Junglebob

​Junglebobs have been bred since the early 1990's. With the advent of the Pixiebob and Chausie breeds, many breeders opted to take alternative directions with their programs. Some exclusively bred Pixiebobs with no Jungle Cat in them; some bred Pixiebobs with Jungle Cat in them but not documented as such, and some bred Chausies, which had no extra toes, no short tails, and no spots. The Junglebob breed is a medium to large feral/domestic hybrid, with no feral cats other than the African Jungle Cat accepted as an outcross. The breed unites many traits of the Pixiebob and Chausie, as well as bringing in influences from other spotted breeds such as the Bengal.

The goal of the Junglebob is to create a jungle cat hybrid with a spotted pattern, either a larbe bold spotting or smaller ticked spotting. The leopard spotted coat comes in all shades of brown tabby (gold, bronze, and brown, with black to brown spots). It also comes in other eumelanistic colors, including silver, snow, and sepia leopard spotting. Solids are not desired.  

The cats should have a thick pronounced muzzle and a lion-type look (more so in males rather than females).  Eyes should be hooded, and ears are medium to large and placed high on the head.  Ocelli on the backs of the ears are desired, as are eartips.  Males should be heavily muscled and are typically larger than females.  Males and females should have substantial boning and long legs and bodies.  Hind legs should be slightly longer than the front legs. 

The Junglebobs are bred to have short tails (absence of tail is not desirable), with 2.5" to 6" length being the most desired range on an adult.  The short tailed gene is a dominant gene, and therefore one parent must have ashort tail in order for kittens to be born with short tails.  The polydactyl trait (extra toes) is strongly desired with all expressions of the gene being accepted.  It is a dominant gene, so one of the parents must exhibit the trait in order to produce polydactyl kittens.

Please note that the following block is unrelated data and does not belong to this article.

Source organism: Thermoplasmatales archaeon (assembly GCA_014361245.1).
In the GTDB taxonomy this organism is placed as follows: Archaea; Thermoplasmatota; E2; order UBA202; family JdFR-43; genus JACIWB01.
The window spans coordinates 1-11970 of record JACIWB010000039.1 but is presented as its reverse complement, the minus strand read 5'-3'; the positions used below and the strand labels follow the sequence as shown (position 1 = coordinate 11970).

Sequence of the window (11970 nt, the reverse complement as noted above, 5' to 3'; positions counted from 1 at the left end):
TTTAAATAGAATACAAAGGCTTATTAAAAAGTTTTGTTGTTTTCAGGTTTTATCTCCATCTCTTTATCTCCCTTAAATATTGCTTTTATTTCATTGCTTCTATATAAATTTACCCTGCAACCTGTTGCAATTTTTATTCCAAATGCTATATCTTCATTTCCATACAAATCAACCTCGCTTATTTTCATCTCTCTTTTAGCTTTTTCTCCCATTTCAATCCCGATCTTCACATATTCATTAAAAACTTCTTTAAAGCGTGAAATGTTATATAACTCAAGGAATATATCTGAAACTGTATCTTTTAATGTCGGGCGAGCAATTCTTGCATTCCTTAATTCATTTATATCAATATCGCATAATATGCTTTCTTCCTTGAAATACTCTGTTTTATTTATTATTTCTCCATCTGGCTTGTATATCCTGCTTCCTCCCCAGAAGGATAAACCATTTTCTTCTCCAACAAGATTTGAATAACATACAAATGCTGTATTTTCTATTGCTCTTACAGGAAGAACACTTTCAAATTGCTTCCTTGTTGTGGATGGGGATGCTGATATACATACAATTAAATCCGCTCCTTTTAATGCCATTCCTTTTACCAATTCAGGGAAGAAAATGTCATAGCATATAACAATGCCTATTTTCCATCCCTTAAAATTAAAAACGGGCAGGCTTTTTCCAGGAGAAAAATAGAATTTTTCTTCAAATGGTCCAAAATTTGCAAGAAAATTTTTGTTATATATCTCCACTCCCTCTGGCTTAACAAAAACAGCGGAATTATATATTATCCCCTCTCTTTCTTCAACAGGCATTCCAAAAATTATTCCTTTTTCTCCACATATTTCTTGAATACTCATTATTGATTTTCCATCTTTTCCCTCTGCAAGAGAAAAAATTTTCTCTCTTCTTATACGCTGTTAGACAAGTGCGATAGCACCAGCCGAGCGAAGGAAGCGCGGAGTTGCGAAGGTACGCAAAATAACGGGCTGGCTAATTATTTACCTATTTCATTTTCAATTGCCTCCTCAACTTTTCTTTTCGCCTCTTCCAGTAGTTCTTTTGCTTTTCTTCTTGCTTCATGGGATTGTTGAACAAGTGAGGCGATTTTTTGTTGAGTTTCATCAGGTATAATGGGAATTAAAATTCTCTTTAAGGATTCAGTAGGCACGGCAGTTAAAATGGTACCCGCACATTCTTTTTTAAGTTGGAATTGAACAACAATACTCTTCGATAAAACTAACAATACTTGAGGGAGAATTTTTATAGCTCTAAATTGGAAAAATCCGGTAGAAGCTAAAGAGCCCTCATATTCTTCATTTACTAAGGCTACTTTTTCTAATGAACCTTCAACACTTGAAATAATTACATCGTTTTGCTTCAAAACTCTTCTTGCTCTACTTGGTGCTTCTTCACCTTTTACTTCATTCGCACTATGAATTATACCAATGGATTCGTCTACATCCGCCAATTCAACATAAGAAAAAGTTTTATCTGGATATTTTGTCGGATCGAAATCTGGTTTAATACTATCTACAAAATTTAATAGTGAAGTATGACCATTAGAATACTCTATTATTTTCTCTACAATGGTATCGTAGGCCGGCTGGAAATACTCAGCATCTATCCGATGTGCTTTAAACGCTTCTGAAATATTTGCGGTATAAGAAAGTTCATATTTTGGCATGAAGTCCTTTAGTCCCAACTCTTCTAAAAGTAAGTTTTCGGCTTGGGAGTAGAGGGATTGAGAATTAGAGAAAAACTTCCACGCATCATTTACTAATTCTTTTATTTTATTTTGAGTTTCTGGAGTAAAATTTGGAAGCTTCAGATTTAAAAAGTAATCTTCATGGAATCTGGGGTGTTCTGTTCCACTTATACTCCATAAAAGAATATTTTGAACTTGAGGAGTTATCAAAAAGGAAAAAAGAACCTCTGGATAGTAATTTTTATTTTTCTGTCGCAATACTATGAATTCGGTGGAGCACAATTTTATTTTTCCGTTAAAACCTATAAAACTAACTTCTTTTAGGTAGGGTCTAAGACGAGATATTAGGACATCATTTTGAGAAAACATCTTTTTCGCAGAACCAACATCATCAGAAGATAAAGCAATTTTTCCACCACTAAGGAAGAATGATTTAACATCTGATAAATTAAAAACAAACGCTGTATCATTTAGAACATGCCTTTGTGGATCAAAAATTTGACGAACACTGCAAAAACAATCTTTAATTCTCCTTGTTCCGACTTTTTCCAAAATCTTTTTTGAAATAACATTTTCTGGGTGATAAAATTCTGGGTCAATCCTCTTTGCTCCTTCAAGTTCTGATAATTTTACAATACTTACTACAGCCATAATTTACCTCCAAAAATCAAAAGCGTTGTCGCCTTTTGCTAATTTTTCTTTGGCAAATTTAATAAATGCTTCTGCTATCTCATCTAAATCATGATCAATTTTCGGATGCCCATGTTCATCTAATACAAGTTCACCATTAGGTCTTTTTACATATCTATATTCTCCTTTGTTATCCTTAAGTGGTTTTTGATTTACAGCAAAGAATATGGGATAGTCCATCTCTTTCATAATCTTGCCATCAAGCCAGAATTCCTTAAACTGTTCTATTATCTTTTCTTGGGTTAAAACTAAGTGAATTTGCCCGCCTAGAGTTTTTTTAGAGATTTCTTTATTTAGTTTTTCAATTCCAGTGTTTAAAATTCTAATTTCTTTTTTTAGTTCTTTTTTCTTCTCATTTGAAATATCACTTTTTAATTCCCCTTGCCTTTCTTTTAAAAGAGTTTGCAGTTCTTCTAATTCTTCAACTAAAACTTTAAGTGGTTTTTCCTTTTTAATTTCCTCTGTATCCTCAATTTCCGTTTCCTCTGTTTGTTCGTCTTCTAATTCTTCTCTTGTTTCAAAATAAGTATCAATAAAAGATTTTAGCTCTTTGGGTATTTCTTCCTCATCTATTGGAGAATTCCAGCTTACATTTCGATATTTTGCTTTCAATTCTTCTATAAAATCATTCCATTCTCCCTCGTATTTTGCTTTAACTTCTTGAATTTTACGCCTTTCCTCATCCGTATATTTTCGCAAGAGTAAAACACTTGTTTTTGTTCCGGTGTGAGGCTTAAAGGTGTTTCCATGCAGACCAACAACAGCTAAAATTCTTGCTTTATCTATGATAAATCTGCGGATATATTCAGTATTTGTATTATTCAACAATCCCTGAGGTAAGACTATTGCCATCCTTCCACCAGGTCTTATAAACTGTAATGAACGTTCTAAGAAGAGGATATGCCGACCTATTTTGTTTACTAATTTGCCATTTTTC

Short coats as well as long coats are accepted.  The long hair version is more medium in length with long hairs around the face, belly, hocks, and tail, with longer ear tips and furnishings.  This gives the cat a lynx type look.  The longhair gene is recessive, so both parents must carry this gene in order for kittens to be born with long hair.

Accepted outcrosses are the Jungle Cat, Pixiebob, Chausie, Bengal, Highland Lynx, Desert Lynx, Snow Bob, American Bobtail, Maine Coon, Siberian, and Savannah.

The Junglebob is typically an aggressive eater, very interactive with people, and bonds very strongly with its owners.  They are intense at times, playing rough games of tug of war.  They may growl like a puppy, and can be intensely affectionate as well.  Some are secure and confident with everyone they encounter, while others may be shy, choosing to hide from strangers.  They are intelligent cats, and they may learn to open drawers, doors, or cabinets.  They are easily taught to fetch, and many are successfully taught to walk on leashes. 

Males are typically sterile for the first three to four generations.  Some males have wxhibited fertility as early as the F2 generation, but they are often only temporarily fertile.  Once fertile males are created, outcrossing back to a pure domesitc breed is discouraged in an effort to maintain the feral appearance.